There is nothing natural about “natural disasters.” In most cases. A tornado attracts little attention after the fact if it does not damage structures made by humans or cause human injuries or death. The recent California earthquake was only reported as it related to the effects on humans and our structures.
A hurricane churning across the Gulf of Mexico is affecting ocean life and the ecology of the sea, but do we really hear about it? One exception, we did learn of the affect that hurricane Katrina had on hummingbirds and other birds. In fact, here is a map showing the important bird areas (IBA) affected by the storm, from Birder's World Magazine.
1) Lake Pontchartrain Causeway2) Big Branch Marsh National Wildlife Refuge3) Bienville National Forest4) Breton National Wildlife Refuge5) Gulf Islands National Seashore6) Mississippi Sandhill Crane National Wildlife Refuge7) Noxubee National Wildlife Refuge8) De Soto National Forest9) Gulf Coast Least Tern colony 10) Lower Pascagoula River preserves11) Dauphin Island 12) Bon Secour National Wildlife Refuge13) Dry Tortugas National Park14) Everglades National Park
But I digress.
My point is, the effect on nature by a hurricane like Katrina is enormous, but the effects on man are more reportable.
Furthermore, the flooding of New Orleans, the suffering endured by hundreds of thousands, was not an act of God, as some would say, but an act of man, if for no other reason that man built the city and the levees, and did not build them in such a way as to withstand the force of nature.
I mean, a lot of water produces a lot of pressure, due to the natural law of gravity, and this pressure exerted a force greater than the resistance of the wall or levee that man created.
As explained by Heidi Cullen on Forecast Earth (The Weather Channel) the other day, a levee failure can occur in one of two ways. One is overtopping, where the waters rise higher than the levee and it overflows. This did not happen in New Orleans. The other is saturation where the soil that makes up the levee absorbs so much water that it becomes weakened, too weak to withstand the pressure of the water and a path is forced through or under the levee and water can begin to “boil” up from the ground on the other side. The levee can actually rupture and collapse, allowing a flood of water to destroy what lies in its path.
In 2006 the Army Corp of Engineers, the group responsible for the levees, declared that the levees were restored to pre-Katrina levels. OK, but does that make anyone feel good?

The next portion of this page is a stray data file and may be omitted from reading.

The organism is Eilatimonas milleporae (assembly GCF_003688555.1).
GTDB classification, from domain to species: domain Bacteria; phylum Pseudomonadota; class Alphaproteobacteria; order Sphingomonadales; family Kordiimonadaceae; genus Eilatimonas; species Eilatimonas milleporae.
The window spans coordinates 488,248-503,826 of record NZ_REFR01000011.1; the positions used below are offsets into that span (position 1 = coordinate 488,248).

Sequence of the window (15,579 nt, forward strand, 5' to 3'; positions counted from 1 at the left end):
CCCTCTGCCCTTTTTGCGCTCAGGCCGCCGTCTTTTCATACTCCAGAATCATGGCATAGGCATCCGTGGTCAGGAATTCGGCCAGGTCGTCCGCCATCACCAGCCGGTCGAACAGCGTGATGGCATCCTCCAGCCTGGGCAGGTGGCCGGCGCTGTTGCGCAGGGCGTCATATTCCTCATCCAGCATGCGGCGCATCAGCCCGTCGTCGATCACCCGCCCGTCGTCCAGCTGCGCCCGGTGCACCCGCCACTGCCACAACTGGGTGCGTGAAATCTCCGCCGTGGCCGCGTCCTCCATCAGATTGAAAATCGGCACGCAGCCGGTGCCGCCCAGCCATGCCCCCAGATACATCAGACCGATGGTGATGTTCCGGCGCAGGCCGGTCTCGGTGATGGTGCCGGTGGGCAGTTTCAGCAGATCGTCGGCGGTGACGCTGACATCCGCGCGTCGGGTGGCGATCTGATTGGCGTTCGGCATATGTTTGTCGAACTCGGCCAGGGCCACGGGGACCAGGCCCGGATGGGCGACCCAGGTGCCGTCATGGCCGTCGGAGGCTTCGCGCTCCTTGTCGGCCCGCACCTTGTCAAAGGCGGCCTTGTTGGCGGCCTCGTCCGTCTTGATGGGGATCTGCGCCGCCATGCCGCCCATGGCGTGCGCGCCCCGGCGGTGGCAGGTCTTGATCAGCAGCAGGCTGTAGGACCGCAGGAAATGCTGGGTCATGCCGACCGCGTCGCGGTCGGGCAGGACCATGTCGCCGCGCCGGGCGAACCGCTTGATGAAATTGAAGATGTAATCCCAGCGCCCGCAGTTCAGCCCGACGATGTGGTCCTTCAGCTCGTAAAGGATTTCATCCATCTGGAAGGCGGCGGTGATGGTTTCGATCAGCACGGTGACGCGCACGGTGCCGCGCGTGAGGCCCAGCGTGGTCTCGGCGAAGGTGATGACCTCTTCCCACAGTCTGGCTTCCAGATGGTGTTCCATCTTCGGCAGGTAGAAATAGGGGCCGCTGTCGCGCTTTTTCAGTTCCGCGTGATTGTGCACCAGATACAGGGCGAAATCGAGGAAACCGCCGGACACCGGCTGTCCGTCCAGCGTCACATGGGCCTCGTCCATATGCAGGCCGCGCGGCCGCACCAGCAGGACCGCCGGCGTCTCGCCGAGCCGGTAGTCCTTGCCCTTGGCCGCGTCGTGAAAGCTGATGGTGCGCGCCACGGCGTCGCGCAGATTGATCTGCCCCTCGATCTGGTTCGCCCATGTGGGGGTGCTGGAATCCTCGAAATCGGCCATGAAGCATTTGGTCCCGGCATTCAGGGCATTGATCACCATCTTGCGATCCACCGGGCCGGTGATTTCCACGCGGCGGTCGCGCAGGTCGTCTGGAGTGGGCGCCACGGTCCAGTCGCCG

The Corp has admitted to fundamental engineering mistakes, explained here.
Now we are supposed to feel comfortable about placing the safety of New Orleans in the hands of the Army Corp of Engineers?
Books have been written, The Storm, by Ivor van Heerden, is one that lays out why the levees failed, what was known beforehand, and how the levees could be restored and wetlands protected in ways that would provide for Category 5 hurricane protection. Van Heerden is the co-founder and deputy director of the LSU Hurricane Center and director of the Center for the Study of Public Health Impacts of Hurricanes.
Levees.org is demanding a third party investigation of the failure of the levees in New Orleans which they call the 8/29 Investigation, for this reason (from their web site).
- The official levee investigation, the Interagency Performance Evaluation Task Force (IPET) was managed by the US Army Corps of Engineers, the same agency responsible for the flood protection's performance - a clear conflict of interest.
- Two significant non-governmental levee analysis teams, the Independent Levee Investigation Team and Team- Louisiana have yielded results that conflict with the IPET in five (5) of seven (7) of the major levee failure mechanisms including the Industrial Canal breach.
- An ethics panel led by retired Congressman Sherwood Boehlert R-NY is underway to examine allegations that the American Society of Civil Engineers covered up engineering mistakes, downplayed the need to alter building standards, and used investigations including the one after Katrina to protect engineers and government agencies from lawsuits. As reported in the Associated Press, the panel was expected to issue a report by April, but has delayed the report until September 5, 2008.
Here a Lower Ninth Ward resident shows her replacement home, the devestated area around and expresses her hope for the 8/29 investigation.
Bessemer Opinions says support this effort. It is not just about the future of New Orleans, there are levees throughout the country that need to be evaluated and/or strengthened.
In my next segment, I will venture out of the Lower Ninth Ward and into the swamp. Read part 5 here.